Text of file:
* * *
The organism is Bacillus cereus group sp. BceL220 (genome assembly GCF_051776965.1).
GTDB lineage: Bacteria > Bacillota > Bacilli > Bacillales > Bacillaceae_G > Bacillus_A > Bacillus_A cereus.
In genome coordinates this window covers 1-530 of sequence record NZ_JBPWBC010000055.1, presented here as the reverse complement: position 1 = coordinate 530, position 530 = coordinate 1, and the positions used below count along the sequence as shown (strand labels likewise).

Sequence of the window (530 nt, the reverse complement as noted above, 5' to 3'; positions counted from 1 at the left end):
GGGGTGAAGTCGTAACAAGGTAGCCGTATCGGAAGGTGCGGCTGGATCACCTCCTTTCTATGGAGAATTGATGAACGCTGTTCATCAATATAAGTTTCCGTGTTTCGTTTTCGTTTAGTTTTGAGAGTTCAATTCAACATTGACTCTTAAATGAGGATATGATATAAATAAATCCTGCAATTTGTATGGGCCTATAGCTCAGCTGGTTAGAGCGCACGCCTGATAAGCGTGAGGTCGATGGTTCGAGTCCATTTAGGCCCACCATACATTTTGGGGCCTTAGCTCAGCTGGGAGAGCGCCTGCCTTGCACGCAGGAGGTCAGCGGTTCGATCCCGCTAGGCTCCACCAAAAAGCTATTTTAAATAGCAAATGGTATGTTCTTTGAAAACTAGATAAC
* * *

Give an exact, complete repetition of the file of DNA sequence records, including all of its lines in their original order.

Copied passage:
The organism is Bacillus cereus group sp. BceL220 (genome assembly GCF_051776965.1).
GTDB lineage: Bacteria > Bacillota > Bacilli > Bacillales > Bacillaceae_G > Bacillus_A > Bacillus_A cereus.
In genome coordinates this window covers 1-530 of sequence record NZ_JBPWBC010000055.1, presented here as the reverse complement: position 1 = coordinate 530, position 530 = coordinate 1, and the positions used below count along the sequence as shown (strand labels likewise).

Sequence of the window (530 nt, the reverse complement as noted above, 5' to 3'; positions counted from 1 at the left end):
GGGGTGAAGTCGTAACAAGGTAGCCGTATCGGAAGGTGCGGCTGGATCACCTCCTTTCTATGGAGAATTGATGAACGCTGTTCATCAATATAAGTTTCCGTGTTTCGTTTTCGTTTAGTTTTGAGAGTTCAATTCAACATTGACTCTTAAATGAGGATATGATATAAATAAATCCTGCAATTTGTATGGGCCTATAGCTCAGCTGGTTAGAGCGCACGCCTGATAAGCGTGAGGTCGATGGTTCGAGTCCATTTAGGCCCACCATACATTTTGGGGCCTTAGCTCAGCTGGGAGAGCGCCTGCCTTGCACGCAGGAGGTCAGCGGTTCGATCCCGCTAGGCTCCACCAAAAAGCTATTTTAAATAGCAAATGGTATGTTCTTTGAAAACTAGATAAC